Mistake! The Pikes have a new telescope (of course they do) and pretty much the entire sitting job consists of supervising each kid’s turn on the new mechanism. The kids are lined up in reverse-age order. (This book confirms the final ‘official’ triplet birth order, by the way). Vanessa is taking her turn and stops to make up a poem. She gets into a little fight with the triplets (see the next note), and Nicky steps up to the telescope, saying it’s now his turn. He’s younger than Vanessa and would have gone before her. That should have been Byron who stepped into her spot, according to the order established earlier in the chapter.
The title quote comes when Mal points out that the comet was named after Shelmadine Veehoff, who discovered it. Margo points out that astronomers should name comets after regular people. This leads to each member of the family naming things after themselves: Adam tree, Claire picnic table, Margo cloud, Nicky bush, Byron house. After Jordan proclaims the whole world is named after him, Vanessa calls him greedy. He then says the title quote and Vanessa loses her place at the telescope while chasing him around the yard. (The resulting fight is broken up when Mal invites everyone inside for a ‘Mal and Jessi snack.’)
“Aaaaagh. How could I possibly sleep, knowing I might be living in a house full of criminals?” I love you, Peter Lerangis. I really do.
Thanks, Janine. I’d always wondered what QED meant, and she explains it quite well—and at Claudia’s level.
Stacey must be taking stupid pills. The BSC is going to go help the Hatts paint the lighthouse, and she shows up wearing high fashion. She looks at Claudia, in an old, dirty coat, and asks if it’s going to be messy. Paint, Stacey, paint. Common sense, Stacey, common sense.
Claudia is concerned that both she and Stacey are hearing voices at the lighthouse. I suspect it’s a case of group schizophrenia, which I just made up right here and now. Sounds good, though.
HA HA! At the comet party, the kids all have their own superstitions, most of which are too stupid to even repeat. But Ben Hobart still keeps riling the younger kids up by telling them historical superstitions about comets. The best response? Ben mentioned that ‘in olden days’, sickness always followed a comet and someone would die. Suzi mentions she’s got the sniffles and Buddy responds that no one is sick, “Just Ben—sick in the head.” Kristy is eventually able to talk the kids out of all of their worries.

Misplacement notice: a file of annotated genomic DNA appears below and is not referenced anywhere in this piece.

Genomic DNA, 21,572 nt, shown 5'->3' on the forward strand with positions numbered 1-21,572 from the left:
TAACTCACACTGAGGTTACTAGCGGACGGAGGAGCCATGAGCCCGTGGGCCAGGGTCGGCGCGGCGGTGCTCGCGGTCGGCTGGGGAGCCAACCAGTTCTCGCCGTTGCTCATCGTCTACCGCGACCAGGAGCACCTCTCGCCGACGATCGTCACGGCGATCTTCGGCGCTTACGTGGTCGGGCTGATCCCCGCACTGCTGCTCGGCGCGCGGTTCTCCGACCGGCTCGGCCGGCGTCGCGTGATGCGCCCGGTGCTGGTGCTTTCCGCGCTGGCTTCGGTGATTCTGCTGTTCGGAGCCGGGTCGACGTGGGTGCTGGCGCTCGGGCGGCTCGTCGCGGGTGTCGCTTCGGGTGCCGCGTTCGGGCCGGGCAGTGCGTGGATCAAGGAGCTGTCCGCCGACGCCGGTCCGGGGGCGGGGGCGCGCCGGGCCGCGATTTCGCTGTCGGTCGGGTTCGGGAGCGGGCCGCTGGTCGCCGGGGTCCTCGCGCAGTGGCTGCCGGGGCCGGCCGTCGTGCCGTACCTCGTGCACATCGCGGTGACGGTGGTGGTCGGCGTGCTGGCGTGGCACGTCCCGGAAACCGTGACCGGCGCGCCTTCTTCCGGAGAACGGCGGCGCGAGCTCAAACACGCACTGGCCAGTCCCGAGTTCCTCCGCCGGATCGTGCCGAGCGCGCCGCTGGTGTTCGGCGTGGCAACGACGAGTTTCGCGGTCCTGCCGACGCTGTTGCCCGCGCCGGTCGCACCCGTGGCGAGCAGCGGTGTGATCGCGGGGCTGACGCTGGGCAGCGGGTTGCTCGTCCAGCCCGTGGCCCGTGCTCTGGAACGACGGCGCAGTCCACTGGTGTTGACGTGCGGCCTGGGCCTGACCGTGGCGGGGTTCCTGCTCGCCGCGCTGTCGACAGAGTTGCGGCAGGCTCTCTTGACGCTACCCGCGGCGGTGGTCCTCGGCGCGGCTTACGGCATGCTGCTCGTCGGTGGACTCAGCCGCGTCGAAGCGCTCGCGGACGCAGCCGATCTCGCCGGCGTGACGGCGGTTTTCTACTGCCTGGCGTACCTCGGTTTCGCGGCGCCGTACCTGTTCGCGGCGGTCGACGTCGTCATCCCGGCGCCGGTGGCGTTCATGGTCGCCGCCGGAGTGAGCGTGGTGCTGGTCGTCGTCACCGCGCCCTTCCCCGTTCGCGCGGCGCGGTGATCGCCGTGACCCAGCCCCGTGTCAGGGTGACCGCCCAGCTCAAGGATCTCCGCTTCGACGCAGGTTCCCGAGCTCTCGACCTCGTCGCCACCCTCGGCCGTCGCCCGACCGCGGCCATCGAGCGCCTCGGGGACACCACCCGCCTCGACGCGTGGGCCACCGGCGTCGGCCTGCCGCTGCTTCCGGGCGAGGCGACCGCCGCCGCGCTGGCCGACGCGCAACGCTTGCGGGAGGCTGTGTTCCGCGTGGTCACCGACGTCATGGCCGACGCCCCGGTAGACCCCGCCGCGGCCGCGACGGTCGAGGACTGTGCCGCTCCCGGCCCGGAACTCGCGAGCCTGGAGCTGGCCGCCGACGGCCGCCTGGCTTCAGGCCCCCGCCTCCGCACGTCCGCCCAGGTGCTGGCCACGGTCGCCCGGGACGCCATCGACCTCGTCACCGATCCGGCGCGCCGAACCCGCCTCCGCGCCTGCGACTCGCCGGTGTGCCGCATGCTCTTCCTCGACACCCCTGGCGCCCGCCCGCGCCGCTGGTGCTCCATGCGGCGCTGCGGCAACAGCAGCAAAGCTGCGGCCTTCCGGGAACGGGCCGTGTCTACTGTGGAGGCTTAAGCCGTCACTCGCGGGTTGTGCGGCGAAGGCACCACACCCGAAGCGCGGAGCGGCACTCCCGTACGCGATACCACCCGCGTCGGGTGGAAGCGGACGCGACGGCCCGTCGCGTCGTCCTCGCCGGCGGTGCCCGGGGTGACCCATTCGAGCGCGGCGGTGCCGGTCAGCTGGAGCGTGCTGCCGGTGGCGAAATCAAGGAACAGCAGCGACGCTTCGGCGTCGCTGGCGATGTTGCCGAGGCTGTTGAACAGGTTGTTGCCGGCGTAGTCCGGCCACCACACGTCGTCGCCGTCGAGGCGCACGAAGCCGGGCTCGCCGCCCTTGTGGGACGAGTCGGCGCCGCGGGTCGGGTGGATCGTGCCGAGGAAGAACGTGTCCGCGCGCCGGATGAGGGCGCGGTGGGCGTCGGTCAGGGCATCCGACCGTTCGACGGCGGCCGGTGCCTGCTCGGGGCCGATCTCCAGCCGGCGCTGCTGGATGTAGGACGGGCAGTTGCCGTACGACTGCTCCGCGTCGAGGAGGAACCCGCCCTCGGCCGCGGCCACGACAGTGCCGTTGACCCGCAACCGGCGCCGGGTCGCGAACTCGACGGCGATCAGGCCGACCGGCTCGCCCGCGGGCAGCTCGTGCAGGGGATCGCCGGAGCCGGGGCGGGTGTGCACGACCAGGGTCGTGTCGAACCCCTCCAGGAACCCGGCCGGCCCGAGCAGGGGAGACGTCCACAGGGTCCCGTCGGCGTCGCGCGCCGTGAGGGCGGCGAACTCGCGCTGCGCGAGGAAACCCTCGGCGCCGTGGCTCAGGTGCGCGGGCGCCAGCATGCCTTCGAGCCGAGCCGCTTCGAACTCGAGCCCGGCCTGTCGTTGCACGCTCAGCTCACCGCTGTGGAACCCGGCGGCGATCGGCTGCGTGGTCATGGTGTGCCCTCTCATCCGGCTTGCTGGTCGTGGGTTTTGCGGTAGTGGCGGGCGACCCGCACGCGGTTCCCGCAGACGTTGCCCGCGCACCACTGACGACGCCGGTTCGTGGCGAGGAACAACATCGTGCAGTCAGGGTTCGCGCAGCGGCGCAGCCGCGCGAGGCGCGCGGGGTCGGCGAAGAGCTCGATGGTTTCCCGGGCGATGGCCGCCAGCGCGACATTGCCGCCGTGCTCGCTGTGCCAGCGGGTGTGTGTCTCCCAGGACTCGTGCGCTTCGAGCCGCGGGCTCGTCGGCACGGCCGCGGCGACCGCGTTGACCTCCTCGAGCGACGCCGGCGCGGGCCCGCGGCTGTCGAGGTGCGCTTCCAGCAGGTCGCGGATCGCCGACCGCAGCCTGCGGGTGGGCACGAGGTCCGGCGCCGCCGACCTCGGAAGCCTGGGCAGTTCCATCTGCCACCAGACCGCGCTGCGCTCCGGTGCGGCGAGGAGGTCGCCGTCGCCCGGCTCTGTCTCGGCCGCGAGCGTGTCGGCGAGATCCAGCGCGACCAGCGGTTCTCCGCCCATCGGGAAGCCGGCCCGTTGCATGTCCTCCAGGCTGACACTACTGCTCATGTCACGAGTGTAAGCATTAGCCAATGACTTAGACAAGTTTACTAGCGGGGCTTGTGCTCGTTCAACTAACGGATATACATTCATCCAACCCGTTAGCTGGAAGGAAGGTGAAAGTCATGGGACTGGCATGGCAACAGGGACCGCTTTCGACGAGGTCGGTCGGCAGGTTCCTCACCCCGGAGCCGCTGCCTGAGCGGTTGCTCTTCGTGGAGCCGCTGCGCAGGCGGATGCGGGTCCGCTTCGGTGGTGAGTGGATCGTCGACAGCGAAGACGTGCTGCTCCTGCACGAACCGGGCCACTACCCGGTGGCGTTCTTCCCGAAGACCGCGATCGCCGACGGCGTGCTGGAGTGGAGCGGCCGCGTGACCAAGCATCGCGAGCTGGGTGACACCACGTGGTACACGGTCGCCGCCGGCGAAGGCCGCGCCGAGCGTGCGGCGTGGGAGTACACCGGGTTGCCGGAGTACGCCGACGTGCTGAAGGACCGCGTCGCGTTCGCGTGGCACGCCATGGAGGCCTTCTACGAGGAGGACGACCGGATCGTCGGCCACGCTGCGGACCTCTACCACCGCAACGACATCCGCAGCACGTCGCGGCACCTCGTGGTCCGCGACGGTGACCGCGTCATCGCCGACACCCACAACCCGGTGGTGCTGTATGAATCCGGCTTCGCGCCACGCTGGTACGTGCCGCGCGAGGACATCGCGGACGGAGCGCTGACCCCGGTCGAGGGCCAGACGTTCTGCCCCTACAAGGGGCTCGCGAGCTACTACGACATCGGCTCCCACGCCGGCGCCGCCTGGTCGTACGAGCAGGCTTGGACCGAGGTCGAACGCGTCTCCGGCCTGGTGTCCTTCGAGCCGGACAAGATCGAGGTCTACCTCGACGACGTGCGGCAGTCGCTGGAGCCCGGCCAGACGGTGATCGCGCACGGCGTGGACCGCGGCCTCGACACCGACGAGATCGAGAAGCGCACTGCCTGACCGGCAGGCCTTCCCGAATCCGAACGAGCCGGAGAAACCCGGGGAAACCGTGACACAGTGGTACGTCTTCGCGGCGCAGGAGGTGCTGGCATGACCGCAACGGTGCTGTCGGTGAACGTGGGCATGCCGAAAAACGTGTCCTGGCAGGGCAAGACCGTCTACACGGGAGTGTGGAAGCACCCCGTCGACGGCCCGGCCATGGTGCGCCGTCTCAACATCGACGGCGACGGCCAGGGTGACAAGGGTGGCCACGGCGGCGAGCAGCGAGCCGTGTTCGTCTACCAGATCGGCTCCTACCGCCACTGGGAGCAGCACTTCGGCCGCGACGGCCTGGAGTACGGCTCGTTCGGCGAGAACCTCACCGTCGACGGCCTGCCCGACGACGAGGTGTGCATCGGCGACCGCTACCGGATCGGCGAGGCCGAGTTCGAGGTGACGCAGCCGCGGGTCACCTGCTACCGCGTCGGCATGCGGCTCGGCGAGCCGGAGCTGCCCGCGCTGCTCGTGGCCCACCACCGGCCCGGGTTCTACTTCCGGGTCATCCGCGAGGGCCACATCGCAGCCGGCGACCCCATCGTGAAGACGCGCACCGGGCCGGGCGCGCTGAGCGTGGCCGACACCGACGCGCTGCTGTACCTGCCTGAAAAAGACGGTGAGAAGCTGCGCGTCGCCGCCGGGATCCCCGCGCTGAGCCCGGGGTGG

Claudia wonders why there’s a gargoyle over the entrance to SHS, as it ‘doesn’t fit the architecture.’ Most of the BSC members think the gargoyle is gross, except Abby…who calls it a hunk. (Now we know Abby’s ‘type.’ Strong, silent and…made of stone.)
Oh, this is soooo realistic. Paul Langley, the son of the man who keeps being mean to Mr. Hatt—and the brother of Adrian Langley, the boy who died after jumping out of the lighthouse—agrees to let the BSC see his brother’s room. All it took to convince him was Claudia showing him the note she’d found in the lighthouse; before that, he didn’t even acknowledge Kristy when she spoke to him.
Heh. After someone sets off a smoke bomb or something inside the lighthouse, Mr. Hatt is livid. The message out front referred to a party Steve Hatt was throwing in the lighthouse for his high school friends. Mr. Hatt decides that they won’t cancel the party—instead, they’ll invite everyone, including the BSC and all the Hatt family friends. He thinks this is a great idea, but Steve can’t believe his ears. I just love the fact that what was sure to be a drinking, sex-fueled romp now includes Steve’s parents and little sisters.
Janine is actually really juvenile throughout this book. She uses Steve Hatt to make her boyfriend jealous, but when she catches Steve with another girl, she goes back to her boyfriend…and makes Steve jealous in the process. Well, she is sixteen after all, even if she normally acts and sounds like a thirty year old….
And of course, they catch the bad guy, who was really just a confused young man. And no one admits to making a statement that creeped Claudia out while she was in the lighthouse, so she’s still scared of a ghost. Yawn.
New characters
Steve, Laura and Caryn Hatt (16, 12 and 10)—36, 32 and 30*
(I’m guessing on Steve’s age, because I can’t find an actual age for him. He might be 15 or even 14 instead…)
Claudia: high-collared ‘dentist’ shirt, Chinese silk jacket, orange scarf belt, black flared pants, orange hair bandana
Janine: gray pleated wool skirt, white Oxford shirt
Stacey: black cashmere coat, silk scarf
Who’s next: It’s Stacey! Oh noes!

1 comment:

  1. I had a hard time with this book, simply because every time they referred to Mr. Hatt, I promptly thought of South Park. :P